Like war correspondents embedded in an army regiment, Berenberg’s retail analysts have spent three weeks on the front line of the embattled retail arena, “inside one of the UK’s best-performing fashion retailers learning from industry experts about the practicalities of retail”.
Now out of their combats and back into their white button-up shirts and blouses, the analysts shared the fruits gleaned from their deep-cover research with five “key takeaways” with read-across to stocks under their coverage.
These included a new perspective on Asos PLC (LON:ASC) that has resulted in a downgrade as the online retailer takes time to sort out its recent operational issues.
Looking across the wider sector battleground, the Berenberg retail brigade’s eyes have been opened to the “importance and impact people can make within a retail business”. While admitting it can be very difficult to assess this factor externally, the analysts said they “will be scrutinising these key areas more closely” from now on.
Paying attention to product
Product was the next epiphany, as product life cycles have accelerated and competition across the sector has increased, making picking fashion product winners more difficult.
“While the Inditex-style data-driven business model has its advantages, we believe investors have become overly focused on speed to market rather than an overall assessment of a retailers’ design, buying and merchandising capabilities,” the analysts felt.
“A successful strategy relies on strong designers and buying teams not only picking the winners, but backing them with sufficient order volumes. A retailer hedging its bets across a broad range of product can be as fatal as designing poor product in the first place. It is surprising, then, that retailers rarely, if ever, discuss their differentiation here.”
Retail marketing is harder than it looks
Another crucial revelation was about marketing, where timing to match availability of product “can be harder than it looks” and further complexity can stem from a brand’s relationships with its distribution partners; while creaking infrastructure “can make what appear to be simple tasks to outsiders more complicated in practice for many legacy retailers”.
Lastly comes product margin, which most retailers constantly track across every product line alongside sales performance, giving them far more control than investors might appreciate and where growing retailers have an advantage in terms of currency impact or input cost inflation over incumbents.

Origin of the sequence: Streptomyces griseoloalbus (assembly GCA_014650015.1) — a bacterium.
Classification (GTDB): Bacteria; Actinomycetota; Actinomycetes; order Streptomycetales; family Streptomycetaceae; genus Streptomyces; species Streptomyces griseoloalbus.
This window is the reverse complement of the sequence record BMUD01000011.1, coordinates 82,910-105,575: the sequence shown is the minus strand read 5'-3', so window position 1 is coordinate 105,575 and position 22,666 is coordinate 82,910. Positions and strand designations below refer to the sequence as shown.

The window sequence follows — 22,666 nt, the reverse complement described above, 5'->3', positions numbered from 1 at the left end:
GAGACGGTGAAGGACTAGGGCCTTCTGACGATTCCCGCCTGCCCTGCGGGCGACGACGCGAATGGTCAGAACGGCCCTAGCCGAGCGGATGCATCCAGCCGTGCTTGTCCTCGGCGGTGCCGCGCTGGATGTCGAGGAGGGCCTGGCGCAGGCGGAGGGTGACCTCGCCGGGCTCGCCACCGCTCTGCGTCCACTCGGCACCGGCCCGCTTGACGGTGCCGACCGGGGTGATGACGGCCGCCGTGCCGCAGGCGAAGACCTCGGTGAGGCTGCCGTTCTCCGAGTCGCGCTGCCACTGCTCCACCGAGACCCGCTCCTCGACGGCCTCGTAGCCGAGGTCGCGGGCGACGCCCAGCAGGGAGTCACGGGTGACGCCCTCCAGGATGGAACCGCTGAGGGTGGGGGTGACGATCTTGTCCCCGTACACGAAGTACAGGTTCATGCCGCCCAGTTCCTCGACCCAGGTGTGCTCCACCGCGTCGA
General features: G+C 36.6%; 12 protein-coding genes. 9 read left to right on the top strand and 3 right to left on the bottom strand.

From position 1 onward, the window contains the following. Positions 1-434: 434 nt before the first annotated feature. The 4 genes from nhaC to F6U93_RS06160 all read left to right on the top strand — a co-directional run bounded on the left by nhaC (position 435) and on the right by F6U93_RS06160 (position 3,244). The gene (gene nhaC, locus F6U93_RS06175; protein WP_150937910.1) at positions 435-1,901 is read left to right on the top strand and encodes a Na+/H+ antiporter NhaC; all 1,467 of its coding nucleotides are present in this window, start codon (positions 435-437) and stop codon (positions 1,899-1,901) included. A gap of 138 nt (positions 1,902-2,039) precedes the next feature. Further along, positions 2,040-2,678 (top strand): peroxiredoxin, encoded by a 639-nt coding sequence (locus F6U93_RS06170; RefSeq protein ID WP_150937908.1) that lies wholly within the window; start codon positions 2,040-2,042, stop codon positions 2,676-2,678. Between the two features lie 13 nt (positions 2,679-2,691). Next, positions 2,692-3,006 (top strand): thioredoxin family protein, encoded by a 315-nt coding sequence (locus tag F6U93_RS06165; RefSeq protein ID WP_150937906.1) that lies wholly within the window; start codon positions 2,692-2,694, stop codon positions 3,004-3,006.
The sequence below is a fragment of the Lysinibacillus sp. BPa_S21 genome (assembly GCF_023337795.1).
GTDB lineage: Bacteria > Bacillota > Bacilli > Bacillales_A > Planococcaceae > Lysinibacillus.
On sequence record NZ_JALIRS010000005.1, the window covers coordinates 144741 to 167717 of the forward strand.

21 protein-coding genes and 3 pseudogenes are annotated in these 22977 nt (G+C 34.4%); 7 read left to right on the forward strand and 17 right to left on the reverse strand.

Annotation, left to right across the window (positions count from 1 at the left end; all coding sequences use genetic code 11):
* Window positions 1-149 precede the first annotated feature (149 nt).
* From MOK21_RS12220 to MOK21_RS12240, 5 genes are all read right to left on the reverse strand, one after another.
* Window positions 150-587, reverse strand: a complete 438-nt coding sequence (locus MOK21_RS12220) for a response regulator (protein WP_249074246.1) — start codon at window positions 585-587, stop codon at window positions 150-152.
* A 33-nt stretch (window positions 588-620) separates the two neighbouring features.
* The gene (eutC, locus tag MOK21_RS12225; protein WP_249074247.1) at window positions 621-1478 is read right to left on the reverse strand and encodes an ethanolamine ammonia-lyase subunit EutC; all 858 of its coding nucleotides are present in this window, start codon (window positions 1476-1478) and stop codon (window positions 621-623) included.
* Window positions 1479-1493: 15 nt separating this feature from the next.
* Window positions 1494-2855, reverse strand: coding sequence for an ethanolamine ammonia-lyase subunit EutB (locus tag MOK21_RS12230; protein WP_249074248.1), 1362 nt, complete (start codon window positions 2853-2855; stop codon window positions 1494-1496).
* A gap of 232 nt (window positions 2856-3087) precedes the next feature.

“Where a retailer has lost control of the product margin, it is therefore a significant indication of turmoil within the business in our view.”
Asos problems will take time
Asos was downgraded to ‘hold’ from ‘buy’ and its shares price target slashed to 2,500p from 4,000p after its latest profit warning as hopes diminish that its major infrastructure upgrade would bear fruit soon.
“While this upside risk remains, and ASOS has begun to strengthen its management team, this may take some time and consecutive profit warnings and ongoing execution issues may be indicative of cultural weakness.”
They added: “While fashion retailers can experience economies of scale with regards to fabrics and shipping costs, we can now also see material risk of diseconomies of scale, stemming from the complexity of scaling the buying and merchandising process.
“These problems are far from insurmountable, but we would wait for evidence that ASOS has tackled them, before recommending that investors should buy the shares.”
Primarni versus Marks & Sparks
Highlighting a winner in the sector, Berenberg alights on high street star Primark, part of conglomerate Associated British Foods (LON:ABF), which is a 'buy'.
“In order to guarantee low prices, it keeps its option count narrow and buys deep to achieve the greatest possible scale on every item it buys.
“This model is inherently risky, but relies on a buying team that knows its customer, and an ethos of “burying the dead” as it goes, marking down hard and clearing any excess inventory quickly.
“Its store managers are empowered to select product that they believe will sell in their store and mark down product where necessary. Importantly, store management teams are compensated on the basis of the net contribution of their own store.”
Further down the high street at Marks and Spencer (LON:MKS), the analysts’ experience over the last few weeks “has put into context the enormity of the challenge” and highlighting the critical importance hiring a top-class boss for the Clothing & Home arm.
“The Holly Willoughby denim saga, whereby M&S quickly ran out of stock for the best-selling range, was further evidence that M&S either does not understand what product its customers want, or does not have the right processes in place to execute, or both.
“Even when it has winners within its range, it is not backing them with sufficient buying to provide adequate availability. “